Fax: (313) 576-8628
Phase 2 randomized study of enzastaurin (LY317615) for lung cancer prevention in former smokers
Article first published online: 12 OCT 2012
Copyright © 2012 American Cancer Society
Volume 119, Issue 5, pages 1023–1032, 1 March 2013
How to Cite
Gray, J. E., Altiok, S., Alexandrow, M. G., Walsh, F. W., Chen, J., Schell, M. J., Tai, D. F. and Bepler, G. (2013), Phase 2 randomized study of enzastaurin (LY317615) for lung cancer prevention in former smokers. Cancer, 119: 1023–1032. doi: 10.1002/cncr.27836
- Issue published online: 19 FEB 2013
- Article first published online: 12 OCT 2012
- Manuscript Accepted: 9 AUG 2012
- Manuscript Revised: 2 AUG 2012
- Manuscript Received: 22 JUN 2012
- lung cancer;
- nonsmall cell lung cancer;
- protein kinase C-β;
- glycogen synthase kinase 3β;
- caspase 3;
Chemoprevention for lung cancer with nutraceutical or anti-inflammatory agents has had mixed clinical benefit. Novel targeted agents hold the promise of greater efficacy and selectivity. The authors of this report evaluated enzastaurin, a selective protein kinase C-β (PKC-β) inhibitor with antiproliferative and proapoptotic properties, in former smokers.
The primary objective of this study was to compare the average fraction of Ki-67–stained cells (the Ki-67 labeling index [LI]) in bronchial biopsy specimens that were collected before and after treatment. Participants were randomized (2:1) to receive either 6 months of daily oral enzastaurin (500 mg) or placebo. Stratification was based on morphology, history of lung cancer, and airway obstruction.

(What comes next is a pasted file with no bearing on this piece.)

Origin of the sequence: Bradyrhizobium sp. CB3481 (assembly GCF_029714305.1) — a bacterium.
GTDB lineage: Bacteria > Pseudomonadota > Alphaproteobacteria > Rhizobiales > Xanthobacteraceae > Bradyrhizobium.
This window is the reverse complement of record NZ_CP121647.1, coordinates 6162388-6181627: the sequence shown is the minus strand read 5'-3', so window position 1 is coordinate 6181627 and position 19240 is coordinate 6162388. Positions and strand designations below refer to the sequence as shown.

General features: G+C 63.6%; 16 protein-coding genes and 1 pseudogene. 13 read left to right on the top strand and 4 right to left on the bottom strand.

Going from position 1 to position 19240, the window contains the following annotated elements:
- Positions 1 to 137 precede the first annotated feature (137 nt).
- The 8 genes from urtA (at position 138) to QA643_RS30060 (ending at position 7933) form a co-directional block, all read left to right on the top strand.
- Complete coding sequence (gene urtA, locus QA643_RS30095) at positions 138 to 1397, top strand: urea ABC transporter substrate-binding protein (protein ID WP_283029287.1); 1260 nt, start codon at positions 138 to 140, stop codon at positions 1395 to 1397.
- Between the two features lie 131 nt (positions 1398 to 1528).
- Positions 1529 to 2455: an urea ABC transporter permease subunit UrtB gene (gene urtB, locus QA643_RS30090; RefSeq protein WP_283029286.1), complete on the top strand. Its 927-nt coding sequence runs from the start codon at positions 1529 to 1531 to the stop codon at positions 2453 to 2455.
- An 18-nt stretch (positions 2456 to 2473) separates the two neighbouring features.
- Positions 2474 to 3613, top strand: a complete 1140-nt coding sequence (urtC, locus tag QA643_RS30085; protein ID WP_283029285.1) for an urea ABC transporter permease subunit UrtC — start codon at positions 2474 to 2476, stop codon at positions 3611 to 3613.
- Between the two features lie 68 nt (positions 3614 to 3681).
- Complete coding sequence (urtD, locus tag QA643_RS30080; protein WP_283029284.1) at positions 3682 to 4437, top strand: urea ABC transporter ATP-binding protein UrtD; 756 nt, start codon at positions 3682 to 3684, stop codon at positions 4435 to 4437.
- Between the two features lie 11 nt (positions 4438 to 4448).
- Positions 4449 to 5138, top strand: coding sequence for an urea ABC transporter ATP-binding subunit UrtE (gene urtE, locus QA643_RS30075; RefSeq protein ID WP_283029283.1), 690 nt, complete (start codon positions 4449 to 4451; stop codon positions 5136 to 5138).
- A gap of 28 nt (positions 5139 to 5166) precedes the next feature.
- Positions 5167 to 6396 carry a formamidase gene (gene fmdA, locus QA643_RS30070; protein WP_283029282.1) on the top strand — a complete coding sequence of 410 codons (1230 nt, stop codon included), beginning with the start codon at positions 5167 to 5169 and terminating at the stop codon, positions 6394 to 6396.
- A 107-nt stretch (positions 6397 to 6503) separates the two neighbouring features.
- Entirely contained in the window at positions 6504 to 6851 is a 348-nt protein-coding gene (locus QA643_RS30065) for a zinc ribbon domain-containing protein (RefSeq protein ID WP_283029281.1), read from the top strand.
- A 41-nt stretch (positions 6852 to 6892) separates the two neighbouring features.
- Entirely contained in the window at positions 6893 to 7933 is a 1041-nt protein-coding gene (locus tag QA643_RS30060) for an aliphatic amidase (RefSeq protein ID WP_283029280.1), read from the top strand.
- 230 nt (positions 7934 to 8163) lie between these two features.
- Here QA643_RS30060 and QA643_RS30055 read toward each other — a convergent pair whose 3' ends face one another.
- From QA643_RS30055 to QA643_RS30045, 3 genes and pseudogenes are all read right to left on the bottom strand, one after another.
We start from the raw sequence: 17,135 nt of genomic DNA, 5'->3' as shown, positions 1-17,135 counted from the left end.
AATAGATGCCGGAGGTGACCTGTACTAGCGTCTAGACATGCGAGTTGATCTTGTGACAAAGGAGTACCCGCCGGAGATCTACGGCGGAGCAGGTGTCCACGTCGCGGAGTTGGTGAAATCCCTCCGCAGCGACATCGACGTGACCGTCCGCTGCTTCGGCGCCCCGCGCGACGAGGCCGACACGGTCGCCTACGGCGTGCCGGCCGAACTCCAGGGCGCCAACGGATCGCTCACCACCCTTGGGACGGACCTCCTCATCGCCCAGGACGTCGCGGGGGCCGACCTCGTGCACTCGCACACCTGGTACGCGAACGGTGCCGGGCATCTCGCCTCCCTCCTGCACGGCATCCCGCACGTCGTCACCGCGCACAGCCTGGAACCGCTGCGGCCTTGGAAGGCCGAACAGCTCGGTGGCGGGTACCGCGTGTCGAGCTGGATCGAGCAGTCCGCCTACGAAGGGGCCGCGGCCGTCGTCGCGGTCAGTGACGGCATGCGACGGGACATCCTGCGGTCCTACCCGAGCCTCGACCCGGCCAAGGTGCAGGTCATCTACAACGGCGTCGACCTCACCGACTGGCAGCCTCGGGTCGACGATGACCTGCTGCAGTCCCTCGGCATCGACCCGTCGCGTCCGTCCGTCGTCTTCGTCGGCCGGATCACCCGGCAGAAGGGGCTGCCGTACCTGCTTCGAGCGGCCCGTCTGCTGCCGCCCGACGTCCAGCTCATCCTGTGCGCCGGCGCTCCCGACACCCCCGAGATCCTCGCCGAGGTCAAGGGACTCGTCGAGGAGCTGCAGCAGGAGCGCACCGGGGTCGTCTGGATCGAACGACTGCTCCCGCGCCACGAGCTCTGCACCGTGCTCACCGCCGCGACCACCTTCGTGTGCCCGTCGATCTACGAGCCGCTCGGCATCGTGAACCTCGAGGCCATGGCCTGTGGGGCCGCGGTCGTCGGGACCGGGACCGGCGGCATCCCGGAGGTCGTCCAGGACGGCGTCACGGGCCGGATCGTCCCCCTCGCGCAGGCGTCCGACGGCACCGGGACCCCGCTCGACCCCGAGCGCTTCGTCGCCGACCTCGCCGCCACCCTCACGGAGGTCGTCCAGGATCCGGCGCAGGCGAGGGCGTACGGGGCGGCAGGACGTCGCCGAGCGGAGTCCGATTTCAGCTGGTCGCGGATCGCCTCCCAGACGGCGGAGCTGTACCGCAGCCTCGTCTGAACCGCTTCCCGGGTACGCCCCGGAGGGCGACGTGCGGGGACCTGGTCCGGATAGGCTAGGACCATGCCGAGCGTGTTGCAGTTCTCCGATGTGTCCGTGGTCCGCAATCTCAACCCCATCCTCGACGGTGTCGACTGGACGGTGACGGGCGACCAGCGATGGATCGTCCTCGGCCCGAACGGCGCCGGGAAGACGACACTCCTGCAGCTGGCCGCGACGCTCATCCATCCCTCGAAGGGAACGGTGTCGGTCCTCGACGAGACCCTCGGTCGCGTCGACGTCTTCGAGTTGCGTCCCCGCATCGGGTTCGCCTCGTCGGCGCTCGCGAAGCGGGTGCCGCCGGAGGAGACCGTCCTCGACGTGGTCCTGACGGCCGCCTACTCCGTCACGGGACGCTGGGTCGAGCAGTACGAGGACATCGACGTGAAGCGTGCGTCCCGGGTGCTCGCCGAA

In pretrial investigations, the rationale for PKC-β inhibition and pathway interrogation was established in premalignant lesions and early stage lung cancer. In an intent-to-treat analysis, of 40 randomized participants, there was no significant difference in the pretreatment/post-treatment change in the Ki-67 LI between the enzastaurin group and the placebo group (P = .53). Six participants discontinued enzastaurin, including 4 participants who had adverse events, including abdominal distension, deep vein thrombosis, hyponatremia, and rash, and 2 participants who decided to discontinue. One participant in the placebo group was discontinued on the study because of noncompliance. Two participants had ≥1 serious adverse event (bradycardia, deep vein thrombosis, and hypotension).
To the authors' knowledge, this represents the first chemoprevention trial with a non-US Food and Drug Administration-approved, oral, small-molecule–targeted agent. Although the primary endpoint was not met, enzastaurin was tolerable for 6 months by 75% of participants, and there was a suggestion of response in a subset analysis that was restricted to those who had metaplastic or dysplastic lesions. Cancer 2013. © 2012 American Cancer Society.